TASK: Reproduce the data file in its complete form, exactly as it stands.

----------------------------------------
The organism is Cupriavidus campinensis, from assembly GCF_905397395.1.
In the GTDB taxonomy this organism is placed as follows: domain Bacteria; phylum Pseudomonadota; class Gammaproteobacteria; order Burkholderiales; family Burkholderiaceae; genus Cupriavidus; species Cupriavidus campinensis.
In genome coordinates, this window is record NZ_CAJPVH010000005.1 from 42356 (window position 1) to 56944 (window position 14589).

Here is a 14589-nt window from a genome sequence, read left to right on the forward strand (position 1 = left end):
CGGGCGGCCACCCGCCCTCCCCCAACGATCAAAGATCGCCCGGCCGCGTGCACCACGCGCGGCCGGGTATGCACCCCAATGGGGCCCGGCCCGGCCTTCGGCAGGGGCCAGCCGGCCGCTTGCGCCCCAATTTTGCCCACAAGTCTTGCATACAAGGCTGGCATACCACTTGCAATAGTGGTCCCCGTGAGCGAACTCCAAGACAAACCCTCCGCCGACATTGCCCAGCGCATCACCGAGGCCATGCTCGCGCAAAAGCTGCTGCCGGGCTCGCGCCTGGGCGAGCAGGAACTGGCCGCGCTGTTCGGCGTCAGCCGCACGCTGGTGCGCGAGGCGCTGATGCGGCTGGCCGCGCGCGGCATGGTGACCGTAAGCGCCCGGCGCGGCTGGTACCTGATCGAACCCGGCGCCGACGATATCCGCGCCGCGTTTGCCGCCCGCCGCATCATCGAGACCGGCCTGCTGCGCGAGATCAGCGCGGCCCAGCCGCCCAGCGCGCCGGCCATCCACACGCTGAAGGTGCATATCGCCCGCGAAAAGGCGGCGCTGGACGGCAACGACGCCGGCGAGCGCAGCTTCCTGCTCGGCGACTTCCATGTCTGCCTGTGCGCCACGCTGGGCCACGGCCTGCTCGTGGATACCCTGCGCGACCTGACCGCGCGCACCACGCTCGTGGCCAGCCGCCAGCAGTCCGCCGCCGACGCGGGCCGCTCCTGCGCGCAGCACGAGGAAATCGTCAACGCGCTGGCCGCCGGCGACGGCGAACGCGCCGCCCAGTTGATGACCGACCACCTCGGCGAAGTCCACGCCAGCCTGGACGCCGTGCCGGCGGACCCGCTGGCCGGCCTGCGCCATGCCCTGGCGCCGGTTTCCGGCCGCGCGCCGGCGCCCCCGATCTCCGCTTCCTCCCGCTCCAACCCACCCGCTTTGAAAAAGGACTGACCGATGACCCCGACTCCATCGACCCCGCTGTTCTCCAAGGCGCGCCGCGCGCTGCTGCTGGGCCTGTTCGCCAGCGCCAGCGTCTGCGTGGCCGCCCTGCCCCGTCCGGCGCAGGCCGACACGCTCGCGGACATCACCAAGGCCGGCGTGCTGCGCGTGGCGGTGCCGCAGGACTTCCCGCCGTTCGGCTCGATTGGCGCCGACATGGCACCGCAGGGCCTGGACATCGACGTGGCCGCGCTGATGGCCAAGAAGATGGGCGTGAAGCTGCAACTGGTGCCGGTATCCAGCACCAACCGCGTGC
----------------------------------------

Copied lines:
The organism is Cupriavidus campinensis, from assembly GCF_905397395.1.
In the GTDB taxonomy this organism is placed as follows: domain Bacteria; phylum Pseudomonadota; class Gammaproteobacteria; order Burkholderiales; family Burkholderiaceae; genus Cupriavidus; species Cupriavidus campinensis.
In genome coordinates, this window is record NZ_CAJPVH010000005.1 from 42356 (window position 1) to 56944 (window position 14589).

Here is a 14589-nt window from a genome sequence, read left to right on the forward strand (position 1 = left end):
CGGGCGGCCACCCGCCCTCCCCCAACGATCAAAGATCGCCCGGCCGCGTGCACCACGCGCGGCCGGGTATGCACCCCAATGGGGCCCGGCCCGGCCTTCGGCAGGGGCCAGCCGGCCGCTTGCGCCCCAATTTTGCCCACAAGTCTTGCATACAAGGCTGGCATACCACTTGCAATAGTGGTCCCCGTGAGCGAACTCCAAGACAAACCCTCCGCCGACATTGCCCAGCGCATCACCGAGGCCATGCTCGCGCAAAAGCTGCTGCCGGGCTCGCGCCTGGGCGAGCAGGAACTGGCCGCGCTGTTCGGCGTCAGCCGCACGCTGGTGCGCGAGGCGCTGATGCGGCTGGCCGCGCGCGGCATGGTGACCGTAAGCGCCCGGCGCGGCTGGTACCTGATCGAACCCGGCGCCGACGATATCCGCGCCGCGTTTGCCGCCCGCCGCATCATCGAGACCGGCCTGCTGCGCGAGATCAGCGCGGCCCAGCCGCCCAGCGCGCCGGCCATCCACACGCTGAAGGTGCATATCGCCCGCGAAAAGGCGGCGCTGGACGGCAACGACGCCGGCGAGCGCAGCTTCCTGCTCGGCGACTTCCATGTCTGCCTGTGCGCCACGCTGGGCCACGGCCTGCTCGTGGATACCCTGCGCGACCTGACCGCGCGCACCACGCTCGTGGCCAGCCGCCAGCAGTCCGCCGCCGACGCGGGCCGCTCCTGCGCGCAGCACGAGGAAATCGTCAACGCGCTGGCCGCCGGCGACGGCGAACGCGCCGCCCAGTTGATGACCGACCACCTCGGCGAAGTCCACGCCAGCCTGGACGCCGTGCCGGCGGACCCGCTGGCCGGCCTGCGCCATGCCCTGGCGCCGGTTTCCGGCCGCGCGCCGGCGCCCCCGATCTCCGCTTCCTCCCGCTCCAACCCACCCGCTTTGAAAAAGGACTGACCGATGACCCCGACTCCATCGACCCCGCTGTTCTCCAAGGCGCGCCGCGCGCTGCTGCTGGGCCTGTTCGCCAGCGCCAGCGTCTGCGTGGCCGCCCTGCCCCGTCCGGCGCAGGCCGACACGCTCGCGGACATCACCAAGGCCGGCGTGCTGCGCGTGGCGGTGCCGCAGGACTTCCCGCCGTTCGGCTCGATTGGCGCCGACATGGCACCGCAGGGCCTGGACATCGACGTGGCCGCGCTGATGGCCAAGAAGATGGGCGTGAAGCTGCAACTGGTGCCGGTATCCAGCACCAACCGCGTGC